Kurosawa and his crew were, of course, Japanese, and one can see why they would view Hiroshima and its aftermath through a different prism from the Americans. I Live in Fear (also known by the more austere title Record of a Living Being) is about crippling paranoia – an old businessman, played by Toshiro Mifune, is so haunted by the possibility of another atom-bomb attack that he wants to move his family to South America – and this is emphasized by the film’s visual language. A few years earlier, in Rashomon, Kurosawa had offered poetic, dreamlike shots of the sun glimpsed through a forest canopy. In I Live in Fear, the sun has its gloves off, so to speak: there are harsh shots set in the blazing outdoors, the heat and light seeming to beat down at the characters; it’s as if the narrative is infected by all those Hiroshima survivors’ memories of a blinding white flash.

For viewers familiar with Kurosawa’s work, the film works on another plane too. We know Mifune as the swaggering, indomitable Samurai hero of such films as The Hidden Fortress and Yojimbo (and the pretender who becomes a hero in The Seven Samurai), the alpha male who can mow down everything in his path with panache – but here he is, playing a character twice his age, a man depressed and frightened. It makes the horror even more palpable: the mere thought of the Bomb can turn the best of us into quivering jelly.

Incidentally the veteran Takashi Shimura, who plays a doctor in this film, had played a similarly oracular part in another, very different sort of movie with an atomic-age resonance: the 1954 Godzilla, about a giant monster – a product of nuclear testing – that wreaks havoc on Tokyo. Any fan of fantasy and horror knows that these genres often address real-world troubles, moulding them into new shapes. One of my favourite films, Kaneto Shindo’s Onibaba, is set in medieval Japan but invokes the memory of Hiroshima and Nagasaki in scenes where a face beneath a demon mask is shown to be similar to the disfigured visages of 1945’s victims. Within the
context of Onibaba’s story (about two women killing wounded Samurai and selling their armour for food) there is no reason for such an allusion, except for this: a filmmaker is admitting that he can’t tell a horror story without at least one homage-reference to the greatest real-life horror his country has experienced.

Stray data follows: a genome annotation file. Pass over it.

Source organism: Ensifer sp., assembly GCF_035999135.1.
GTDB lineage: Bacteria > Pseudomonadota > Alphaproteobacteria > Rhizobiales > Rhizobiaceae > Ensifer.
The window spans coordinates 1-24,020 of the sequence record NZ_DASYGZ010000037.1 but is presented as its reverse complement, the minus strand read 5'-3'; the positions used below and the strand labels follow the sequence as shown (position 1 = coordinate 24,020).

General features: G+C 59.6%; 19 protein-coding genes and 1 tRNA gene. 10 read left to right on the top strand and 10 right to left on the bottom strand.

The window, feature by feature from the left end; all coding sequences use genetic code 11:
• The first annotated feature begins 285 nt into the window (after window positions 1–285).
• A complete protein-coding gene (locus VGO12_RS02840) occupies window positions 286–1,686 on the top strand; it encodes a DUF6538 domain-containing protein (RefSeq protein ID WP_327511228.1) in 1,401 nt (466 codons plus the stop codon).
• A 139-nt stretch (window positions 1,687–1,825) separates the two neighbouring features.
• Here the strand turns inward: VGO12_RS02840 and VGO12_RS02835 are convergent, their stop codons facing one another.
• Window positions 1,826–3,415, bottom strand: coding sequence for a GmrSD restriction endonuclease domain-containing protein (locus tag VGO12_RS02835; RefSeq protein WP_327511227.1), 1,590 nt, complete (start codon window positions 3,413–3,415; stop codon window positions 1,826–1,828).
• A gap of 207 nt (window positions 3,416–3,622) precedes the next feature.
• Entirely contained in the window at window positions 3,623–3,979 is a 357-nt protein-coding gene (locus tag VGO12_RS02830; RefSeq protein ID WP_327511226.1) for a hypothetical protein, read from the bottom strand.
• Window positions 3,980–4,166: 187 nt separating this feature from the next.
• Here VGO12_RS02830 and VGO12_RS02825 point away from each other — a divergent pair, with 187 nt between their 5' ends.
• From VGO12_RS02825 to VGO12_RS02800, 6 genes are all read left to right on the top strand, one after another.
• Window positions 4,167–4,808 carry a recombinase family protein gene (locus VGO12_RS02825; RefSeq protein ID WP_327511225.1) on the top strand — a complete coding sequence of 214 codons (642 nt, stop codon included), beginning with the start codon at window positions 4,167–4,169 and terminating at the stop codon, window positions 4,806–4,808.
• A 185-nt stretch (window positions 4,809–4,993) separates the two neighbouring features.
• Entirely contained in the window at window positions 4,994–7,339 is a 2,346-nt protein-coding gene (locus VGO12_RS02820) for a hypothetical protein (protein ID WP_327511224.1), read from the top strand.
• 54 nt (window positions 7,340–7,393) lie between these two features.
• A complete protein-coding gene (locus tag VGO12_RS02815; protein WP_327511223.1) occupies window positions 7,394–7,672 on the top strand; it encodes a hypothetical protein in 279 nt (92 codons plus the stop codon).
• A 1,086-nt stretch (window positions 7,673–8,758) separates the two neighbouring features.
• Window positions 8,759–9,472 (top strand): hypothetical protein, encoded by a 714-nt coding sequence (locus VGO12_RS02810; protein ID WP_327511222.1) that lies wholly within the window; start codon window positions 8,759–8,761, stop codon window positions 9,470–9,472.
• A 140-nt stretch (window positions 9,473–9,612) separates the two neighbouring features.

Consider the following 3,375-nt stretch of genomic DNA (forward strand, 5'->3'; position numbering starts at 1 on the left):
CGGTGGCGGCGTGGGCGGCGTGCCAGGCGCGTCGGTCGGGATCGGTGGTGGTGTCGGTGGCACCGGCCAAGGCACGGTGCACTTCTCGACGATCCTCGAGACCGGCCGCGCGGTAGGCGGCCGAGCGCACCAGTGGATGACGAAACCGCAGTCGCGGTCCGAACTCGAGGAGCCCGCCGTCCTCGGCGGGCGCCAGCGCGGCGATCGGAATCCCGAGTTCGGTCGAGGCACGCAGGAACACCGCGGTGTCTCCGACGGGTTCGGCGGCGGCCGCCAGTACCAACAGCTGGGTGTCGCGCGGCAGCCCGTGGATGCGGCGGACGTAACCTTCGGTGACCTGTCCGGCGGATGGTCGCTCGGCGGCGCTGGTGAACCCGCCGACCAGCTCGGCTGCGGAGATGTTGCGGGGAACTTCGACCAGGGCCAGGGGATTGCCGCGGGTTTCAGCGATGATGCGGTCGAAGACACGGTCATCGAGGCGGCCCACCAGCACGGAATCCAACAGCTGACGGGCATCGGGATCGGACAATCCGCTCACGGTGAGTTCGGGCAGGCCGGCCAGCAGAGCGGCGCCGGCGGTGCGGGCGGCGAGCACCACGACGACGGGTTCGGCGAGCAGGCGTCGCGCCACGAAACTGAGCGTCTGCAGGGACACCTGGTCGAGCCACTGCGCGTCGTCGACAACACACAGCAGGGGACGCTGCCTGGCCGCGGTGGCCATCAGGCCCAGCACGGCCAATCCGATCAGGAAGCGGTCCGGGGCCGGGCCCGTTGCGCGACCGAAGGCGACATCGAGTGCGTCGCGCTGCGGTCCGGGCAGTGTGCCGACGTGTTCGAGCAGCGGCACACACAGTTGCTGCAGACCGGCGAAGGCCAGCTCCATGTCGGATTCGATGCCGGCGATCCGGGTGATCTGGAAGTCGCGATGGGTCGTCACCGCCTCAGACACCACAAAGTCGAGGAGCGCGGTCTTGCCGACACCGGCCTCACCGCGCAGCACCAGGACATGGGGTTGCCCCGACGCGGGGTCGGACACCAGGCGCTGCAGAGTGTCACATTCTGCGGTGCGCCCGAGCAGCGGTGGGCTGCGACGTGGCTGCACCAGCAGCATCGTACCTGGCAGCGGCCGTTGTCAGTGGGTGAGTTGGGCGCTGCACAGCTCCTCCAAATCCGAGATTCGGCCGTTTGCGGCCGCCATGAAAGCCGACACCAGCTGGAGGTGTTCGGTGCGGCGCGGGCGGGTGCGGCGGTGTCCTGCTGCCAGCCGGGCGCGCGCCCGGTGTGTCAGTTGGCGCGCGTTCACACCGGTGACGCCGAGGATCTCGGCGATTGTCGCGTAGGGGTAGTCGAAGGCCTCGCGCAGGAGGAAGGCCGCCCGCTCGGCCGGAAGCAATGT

Speaking of which, Saira Banu once played a Japanese woman named Meloda in a Hindi film. Sorry, I know that’s an inappropriate quip, especially since the 1967 Aman is for much of its duration a dignified film. Rajendra Kumar plays Dr Gautamdas, who goes to Japan to work with the victims of nuclear radiation and spread the message of world peace. Before doing this, though, he is
granted an appointment with his idol, the “mahapurush” Bertrand Russell, who delivers a brief monologue and sends Gautamdas on his way. It’s one of the most unexpected cameos ever, and you’ll find it these days on online lists of gobsmacking moments from old Hindi cinema, but it shouldn’t detract from Aman’s mournful and conscientious approach to its subject. I’m not sure that a mainstream Hindi film made in today’s increasingly jingoistic climate would be so strongly pacifist, or treat the Bomb with as much dread – especially now that we are nuclear-empowered ourselves.

[Some related posts: Onibaba; Aman; Dr Strangelove; Mifune in Yojimbo]

1 comment:

  1. //Speaking of which, Saira Banu once played a Japanese woman named Meloda in a Hindi film//. Damn funny, Jai. I am also wondering how did they of 'Meloda' as a name. I googled for it. My search didn't show that its a common name among Japanese.